Andrew Davidson, 2nd Viscount Davidson

From Wikipedia, the free encyclopedia
Jump to: navigation, search
The Viscount Davidson
Captain of the Yeomen of the Guard
In office
10 September 1986 – 30 December 1991
Monarch Elizabeth II
Prime Minister Margaret Thatcher
John Major
Preceded by The Earl of Swinton
Succeeded by The Earl of Strathmore and Kinghorne
Personal details
Born (1928-12-22)22 December 1928
Westminster, England
Died 20 July 2012(2012-07-20) (aged 83)
Nationality British
Political party Conservative
Spouse(s) (1) Margaret Norton
(2) Pamela Vergette
Alma mater Pembroke College, Cambridge.

John Andrew Davidson, 2nd Viscount Davidson (22 December 1928 – 20 July 2012), was a British peer and Conservative politician. Conservative politician regarded as a safe pair of hands he became deputy chief whip in the House of Lords.

Background and education[edit]

Davidson was the elder son of J. C. C. Davidson, 1st Viscount Davidson, and Frances, daughter of Willoughby Dickinson, 1st Baron Dickinson. He was educated at Westminster School and Pembroke College, Cambridge. Between 1947 and 1949 he served in the Black Watch and the 5th Battalion of the King's African Rifles before going up to Pembroke College, Cambridge, where he was known for his thespian talents, being president of the Footlights in 1951.[1][2] In 1960 he embarked on a 15-year career in large-scale farming, as a director of Strutt and Parker (Farms) and Lord Rayleigh Farms. By 1965 he was on the council of the Country Landowners Association (now the Country Land & Business Association). In 1966 he was appointed chairman of the Royal Eastern Counties Hospital for the mentally handicapped at Colchester, a job he considered the “most frustrating” of his life. Tensions with the regional hospital board which was ultimately responsible for the hospital boiled over in 1971, ostensibly because of the way Mauritian employees had been treated, and the following March the board sacked five members of the management committee.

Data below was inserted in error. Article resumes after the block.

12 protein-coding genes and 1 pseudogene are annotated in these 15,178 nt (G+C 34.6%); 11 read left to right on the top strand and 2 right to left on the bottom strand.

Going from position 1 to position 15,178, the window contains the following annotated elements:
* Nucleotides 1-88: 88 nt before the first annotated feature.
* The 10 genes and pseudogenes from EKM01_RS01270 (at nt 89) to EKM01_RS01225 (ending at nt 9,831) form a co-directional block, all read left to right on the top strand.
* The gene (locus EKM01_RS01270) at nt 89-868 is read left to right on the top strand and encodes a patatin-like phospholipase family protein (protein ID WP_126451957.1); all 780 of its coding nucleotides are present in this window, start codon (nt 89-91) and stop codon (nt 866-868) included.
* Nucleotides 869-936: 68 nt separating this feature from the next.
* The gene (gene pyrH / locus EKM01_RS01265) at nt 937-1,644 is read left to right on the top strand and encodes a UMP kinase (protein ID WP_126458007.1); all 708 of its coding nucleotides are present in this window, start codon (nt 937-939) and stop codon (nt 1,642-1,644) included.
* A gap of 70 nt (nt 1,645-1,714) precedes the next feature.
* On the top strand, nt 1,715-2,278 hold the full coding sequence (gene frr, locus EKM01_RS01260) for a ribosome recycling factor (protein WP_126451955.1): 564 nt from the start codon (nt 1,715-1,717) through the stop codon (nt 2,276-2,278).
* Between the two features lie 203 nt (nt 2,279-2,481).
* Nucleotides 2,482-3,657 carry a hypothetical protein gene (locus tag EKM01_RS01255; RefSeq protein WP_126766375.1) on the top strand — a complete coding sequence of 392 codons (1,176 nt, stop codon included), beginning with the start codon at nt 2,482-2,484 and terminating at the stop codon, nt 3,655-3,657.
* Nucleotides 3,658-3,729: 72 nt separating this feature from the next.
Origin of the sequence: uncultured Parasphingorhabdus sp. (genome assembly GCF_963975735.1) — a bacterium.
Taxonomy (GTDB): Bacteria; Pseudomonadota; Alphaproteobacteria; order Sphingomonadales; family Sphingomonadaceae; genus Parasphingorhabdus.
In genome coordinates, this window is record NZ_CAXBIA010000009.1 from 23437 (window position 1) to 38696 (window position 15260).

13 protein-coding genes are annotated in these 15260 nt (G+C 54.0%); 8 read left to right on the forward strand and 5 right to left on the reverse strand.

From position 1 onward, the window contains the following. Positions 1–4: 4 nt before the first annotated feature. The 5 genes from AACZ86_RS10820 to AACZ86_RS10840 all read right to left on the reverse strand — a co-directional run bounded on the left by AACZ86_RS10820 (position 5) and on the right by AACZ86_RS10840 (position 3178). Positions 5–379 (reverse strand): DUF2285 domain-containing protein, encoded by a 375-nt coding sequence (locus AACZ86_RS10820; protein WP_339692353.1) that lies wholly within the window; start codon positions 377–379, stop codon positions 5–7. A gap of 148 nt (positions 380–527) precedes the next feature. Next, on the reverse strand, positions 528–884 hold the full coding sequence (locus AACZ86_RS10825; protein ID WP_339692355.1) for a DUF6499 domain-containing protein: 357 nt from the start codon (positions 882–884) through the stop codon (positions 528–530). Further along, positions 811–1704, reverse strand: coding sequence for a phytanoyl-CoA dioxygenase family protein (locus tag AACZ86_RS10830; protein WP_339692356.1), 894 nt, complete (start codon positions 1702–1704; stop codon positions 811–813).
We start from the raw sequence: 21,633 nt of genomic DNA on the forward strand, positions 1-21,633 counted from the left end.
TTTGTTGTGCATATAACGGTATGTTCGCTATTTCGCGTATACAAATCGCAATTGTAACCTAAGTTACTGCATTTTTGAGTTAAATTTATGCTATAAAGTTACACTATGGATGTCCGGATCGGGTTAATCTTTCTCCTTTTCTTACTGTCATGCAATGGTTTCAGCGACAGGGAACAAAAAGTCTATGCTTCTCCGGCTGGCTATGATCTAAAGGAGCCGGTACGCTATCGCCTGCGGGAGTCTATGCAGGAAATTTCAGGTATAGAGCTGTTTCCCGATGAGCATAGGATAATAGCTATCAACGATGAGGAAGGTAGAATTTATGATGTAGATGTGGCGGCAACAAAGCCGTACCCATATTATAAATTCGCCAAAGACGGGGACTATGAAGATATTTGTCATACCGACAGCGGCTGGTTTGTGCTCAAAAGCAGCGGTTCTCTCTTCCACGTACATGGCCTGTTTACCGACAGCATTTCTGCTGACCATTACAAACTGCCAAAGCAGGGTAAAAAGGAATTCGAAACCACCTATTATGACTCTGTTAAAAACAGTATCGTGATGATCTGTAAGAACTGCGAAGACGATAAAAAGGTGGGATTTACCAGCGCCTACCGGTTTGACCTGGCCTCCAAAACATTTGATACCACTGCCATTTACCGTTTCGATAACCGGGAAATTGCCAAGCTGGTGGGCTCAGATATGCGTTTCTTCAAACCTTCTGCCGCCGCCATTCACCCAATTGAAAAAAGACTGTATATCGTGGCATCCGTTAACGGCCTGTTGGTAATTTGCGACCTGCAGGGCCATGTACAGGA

Political career[edit]

Davidson entered the House of Lords on the death of his father in 1970. He served in the Conservative administrations of Margaret Thatcher and John Major as a Lord-in-Waiting between 1985 and 1986. An agile mind and a winning manner enabled Andrew Davidson to carry out the demanding duties of Deputy Chief Whip in the House of Lords for six years, 1986-92, with skill and marked success. He held the ancient, but purely nominal, office of Captain of the Yeomen of the Guard, squeezing himself into a venerable uniform each time the Queen opened a new session of Parliament.[1][2] However, he lost his seat in Parliament after the passing of the House of Lords Act 1999, but not surprised: "I am getting on and maybe the younger generation should get a shot at it."[3]

Family[edit]

Lord Davidson was twice married. He married firstly Margaret Birgitta, daughter of Major-General Cyril Henry Norton, in 1956. They had four daughters (one of whom, Hon. Alexandra Oldfield, is deceased) but were divorced in 1974. His second daughter Hon. Caroline Davidson was married to Lord Edward Alexander Somerset, second son of David Somerset, 11th Duke of Beaufort. Lord Davidson married secondly Pamela Joy (now deceased), daughter of John Vergette, in 1975. They had no children.[1][2]

Viscount Davidson died on 20 July 2012 at the age of 83[4] and was succeeded as the 3rd Viscount Davidson by his brother Malcolm William Mackenzie Davidson (b. 1934), also a Pembroke Alumnus (1955).

References[edit]

  1. ^ a b c Who's Who 2007. A & C Black Publishers Limited, London, 2007.
  2. ^ a b c thepeerage.com
  3. ^ https://www.theguardian.com/politics/2012/aug/27/viscount-davidson
  4. ^ "Daily Telegraph Obituary, - Viscount Davidson". The Daily Telegraph. London. 25 July 2012. Retrieved 25 July 2012. 

External links[edit]

Political offices
Preceded by
The Earl of Swinton
Captain of the Yeomen of the Guard
1986–1991
Succeeded by
The Earl of Strathmore and Kinghorne
Peerage of the United Kingdom
Preceded by
J. C. C. Davidson
Viscount Davidson
1970 - 2012
Succeeded by
Malcolm William Mackenzie Davidson